An Annapolis man was sentenced yesterday to six years in prison for his role in a murder-for-hire plot in which he and another man hired an undercover state trooper to kill the former husband of the second man's wife.
Circuit Judge Raymond G. Thieme, Jr., ordered the sentence for James Allen McCown, 39, of the 1600 block of Crownsville Road.
McCown was convicted in June of solicitation to commit murder along with Nicholas Emilio Toro, 38, of the 1100 block of Primrose Court. They hired an undercover state trooper last September to kill Johnny Richard Messick of Melbourne, Fla., the former husband of Toro's wife.
McCown and Toro hatched the plot because Mr. Messick allegedly was harassing Mrs. Toro. McCown got involved because of his friendship for Toro.
McCown first met the trooper on Sept. 11, 1991, in a park on Arundel on Bay Road in Annapolis to arrange the slaying, court records show. McCown gave the trooper $100 as a partial down payment to travel to Melbourne, Fla., beat Mr. Messick until he was paralyzed and cut his tongue out.
McCown gave the trooper photographs of Mr. Messick and written directions. McCown also told the trooper that his friend "Nick" was in on the scheme.
The next day, the trooper met with both McCown and Toro in the parking lot of St. Martin's Evangelical Lutheran Church in Annapolis. McCown and Toro told the trooper that they wanted Mr. Messick killed rather than injured. They also gave the trooper $400 and promised to give him $2,500 when the job was done.
Soon after the meeting, the trooper left for Florida, where he met with Mr. Messick, who told the trooper that he was involved in a bitter custody battle with his former wife. He also said he had received death threats.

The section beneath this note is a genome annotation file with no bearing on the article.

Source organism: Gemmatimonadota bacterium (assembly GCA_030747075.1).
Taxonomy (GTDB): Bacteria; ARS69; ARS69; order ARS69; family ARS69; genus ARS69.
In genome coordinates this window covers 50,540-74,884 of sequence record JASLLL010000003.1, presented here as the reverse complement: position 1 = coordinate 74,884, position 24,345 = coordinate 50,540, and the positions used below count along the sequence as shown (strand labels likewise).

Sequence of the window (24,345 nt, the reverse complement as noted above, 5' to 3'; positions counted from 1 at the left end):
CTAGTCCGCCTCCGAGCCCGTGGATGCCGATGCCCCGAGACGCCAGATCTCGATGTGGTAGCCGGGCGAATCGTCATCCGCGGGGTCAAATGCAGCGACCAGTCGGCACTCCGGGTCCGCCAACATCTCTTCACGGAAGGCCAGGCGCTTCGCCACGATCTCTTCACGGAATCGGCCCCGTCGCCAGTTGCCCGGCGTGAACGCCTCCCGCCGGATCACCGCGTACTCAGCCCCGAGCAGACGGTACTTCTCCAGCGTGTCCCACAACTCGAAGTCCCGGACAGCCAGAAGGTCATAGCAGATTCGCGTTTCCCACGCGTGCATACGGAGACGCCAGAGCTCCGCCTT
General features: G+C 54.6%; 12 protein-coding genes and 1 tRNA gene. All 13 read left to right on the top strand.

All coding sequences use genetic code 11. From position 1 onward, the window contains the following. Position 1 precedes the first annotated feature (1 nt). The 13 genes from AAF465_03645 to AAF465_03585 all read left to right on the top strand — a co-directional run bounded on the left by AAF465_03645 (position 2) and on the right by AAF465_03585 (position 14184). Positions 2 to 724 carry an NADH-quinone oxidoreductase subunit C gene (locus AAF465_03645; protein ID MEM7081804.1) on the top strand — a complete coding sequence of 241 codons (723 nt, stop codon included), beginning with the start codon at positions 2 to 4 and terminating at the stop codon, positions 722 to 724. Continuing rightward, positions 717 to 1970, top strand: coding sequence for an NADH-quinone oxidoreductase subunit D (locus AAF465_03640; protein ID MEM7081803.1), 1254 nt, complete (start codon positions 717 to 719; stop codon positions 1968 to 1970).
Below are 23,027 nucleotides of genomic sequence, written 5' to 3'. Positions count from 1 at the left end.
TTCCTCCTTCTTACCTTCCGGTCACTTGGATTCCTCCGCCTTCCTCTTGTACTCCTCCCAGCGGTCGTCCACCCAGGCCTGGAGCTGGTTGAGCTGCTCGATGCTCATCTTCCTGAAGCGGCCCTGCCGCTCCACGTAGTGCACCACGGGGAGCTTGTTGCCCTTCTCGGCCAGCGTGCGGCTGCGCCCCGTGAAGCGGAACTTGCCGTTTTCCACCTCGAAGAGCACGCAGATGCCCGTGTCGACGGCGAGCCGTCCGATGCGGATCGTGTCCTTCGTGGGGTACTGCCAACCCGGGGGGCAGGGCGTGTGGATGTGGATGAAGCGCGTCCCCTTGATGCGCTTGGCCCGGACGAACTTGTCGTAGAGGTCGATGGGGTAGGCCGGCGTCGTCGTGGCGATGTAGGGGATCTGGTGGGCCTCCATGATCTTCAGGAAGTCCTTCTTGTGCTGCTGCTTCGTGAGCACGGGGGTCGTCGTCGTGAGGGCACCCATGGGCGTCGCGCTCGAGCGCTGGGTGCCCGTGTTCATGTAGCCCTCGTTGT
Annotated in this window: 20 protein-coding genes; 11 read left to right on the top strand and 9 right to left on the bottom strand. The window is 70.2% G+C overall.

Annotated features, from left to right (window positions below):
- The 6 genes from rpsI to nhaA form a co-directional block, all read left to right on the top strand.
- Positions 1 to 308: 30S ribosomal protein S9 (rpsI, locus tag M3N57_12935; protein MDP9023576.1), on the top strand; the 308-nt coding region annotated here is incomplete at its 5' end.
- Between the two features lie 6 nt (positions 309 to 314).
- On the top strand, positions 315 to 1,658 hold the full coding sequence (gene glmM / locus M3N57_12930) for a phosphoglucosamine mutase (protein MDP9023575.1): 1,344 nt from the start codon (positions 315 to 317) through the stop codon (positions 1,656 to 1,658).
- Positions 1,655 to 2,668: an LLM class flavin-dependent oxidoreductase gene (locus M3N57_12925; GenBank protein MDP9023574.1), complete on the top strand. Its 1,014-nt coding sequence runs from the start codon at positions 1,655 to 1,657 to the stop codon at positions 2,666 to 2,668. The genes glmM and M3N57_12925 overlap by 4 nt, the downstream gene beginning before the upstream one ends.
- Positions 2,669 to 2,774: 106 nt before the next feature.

The trooper photographed Mr. Messick to make it look as if he had been killed, then took his Social Security card and returned to Maryland.
He met McCown and Toro on Sept. 16 on the St. Martin's parking lot and showed them the pictures and the Social Security card. Toro confirmed that it was Mr. Messick's. The two were arrested after they handed the trooper $2,500.
Joel L. Katz, McCown's attorney, said that his client became involved in the plot because of his love for Toro's family. McCown had no family ties and the Toros accepted him into their lives, he said. "And he feels, for the first time in God knows how long, a part of family life," Mr. Katz added.
McCown did not want to kill Mr. Messick, Mr. Katz asserted. "He didn't want to kill the guy. But he wanted to teach him a physical lesson."
Mr. Katz asked that McCown, who had been working for the state as an air conditioning and heating maintenance worker, be allowed to serve his sentence through work release or house arrest.
McCown also asked that he be allowed to keep working. "I know I was wrong," he told Judge Thieme. "I had a good job. I would like to continue working."
Judge Thieme did not grant the work release, sentencing McCown without comment to 12 years in prison, suspending six years. He was also sentenced to five years probation upon release.
Toro will be sentenced Aug. 28.